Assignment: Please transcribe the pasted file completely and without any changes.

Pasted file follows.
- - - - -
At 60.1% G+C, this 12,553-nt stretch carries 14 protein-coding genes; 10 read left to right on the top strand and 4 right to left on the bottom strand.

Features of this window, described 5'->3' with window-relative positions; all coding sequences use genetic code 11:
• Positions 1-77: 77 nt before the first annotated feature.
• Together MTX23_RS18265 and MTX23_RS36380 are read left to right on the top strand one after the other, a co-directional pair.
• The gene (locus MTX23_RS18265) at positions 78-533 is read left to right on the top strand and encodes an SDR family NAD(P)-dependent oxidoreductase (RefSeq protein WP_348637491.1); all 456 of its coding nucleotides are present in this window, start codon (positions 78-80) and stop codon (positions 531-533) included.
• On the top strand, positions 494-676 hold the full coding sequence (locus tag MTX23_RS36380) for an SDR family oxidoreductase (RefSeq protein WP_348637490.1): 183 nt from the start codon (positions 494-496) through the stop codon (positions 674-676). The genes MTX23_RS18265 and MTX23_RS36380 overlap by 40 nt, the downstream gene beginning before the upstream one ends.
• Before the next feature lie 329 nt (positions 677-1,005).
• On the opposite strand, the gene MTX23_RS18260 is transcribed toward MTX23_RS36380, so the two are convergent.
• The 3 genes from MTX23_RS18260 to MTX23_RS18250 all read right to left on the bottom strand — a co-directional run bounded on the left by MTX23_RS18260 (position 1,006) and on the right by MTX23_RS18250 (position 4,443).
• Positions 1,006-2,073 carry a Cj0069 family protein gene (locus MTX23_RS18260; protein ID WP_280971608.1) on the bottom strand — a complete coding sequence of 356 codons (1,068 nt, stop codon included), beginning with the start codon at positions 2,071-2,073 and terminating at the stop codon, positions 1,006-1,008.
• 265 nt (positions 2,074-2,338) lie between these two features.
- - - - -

At 60.1% G+C, this 12,553-nt stretch carries 14 protein-coding genes; 10 read left to right on the top strand and 4 right to left on the bottom strand.

Features of this window, described 5'->3' with window-relative positions; all coding sequences use genetic code 11:
• Positions 1-77: 77 nt before the first annotated feature.
• Together MTX23_RS18265 and MTX23_RS36380 are read left to right on the top strand one after the other, a co-directional pair.
• The gene (locus MTX23_RS18265) at positions 78-533 is read left to right on the top strand and encodes an SDR family NAD(P)-dependent oxidoreductase (RefSeq protein WP_348637491.1); all 456 of its coding nucleotides are present in this window, start codon (positions 78-80) and stop codon (positions 531-533) included.
• On the top strand, positions 494-676 hold the full coding sequence (locus tag MTX23_RS36380) for an SDR family oxidoreductase (RefSeq protein WP_348637490.1): 183 nt from the start codon (positions 494-496) through the stop codon (positions 674-676). The genes MTX23_RS18265 and MTX23_RS36380 overlap by 40 nt, the downstream gene beginning before the upstream one ends.
• Before the next feature lie 329 nt (positions 677-1,005).
• On the opposite strand, the gene MTX23_RS18260 is transcribed toward MTX23_RS36380, so the two are convergent.
• The 3 genes from MTX23_RS18260 to MTX23_RS18250 all read right to left on the bottom strand — a co-directional run bounded on the left by MTX23_RS18260 (position 1,006) and on the right by MTX23_RS18250 (position 4,443).
• Positions 1,006-2,073 carry a Cj0069 family protein gene (locus MTX23_RS18260; protein ID WP_280971608.1) on the bottom strand — a complete coding sequence of 356 codons (1,068 nt, stop codon included), beginning with the start codon at positions 2,071-2,073 and terminating at the stop codon, positions 1,006-1,008.
• 265 nt (positions 2,074-2,338) lie between these two features.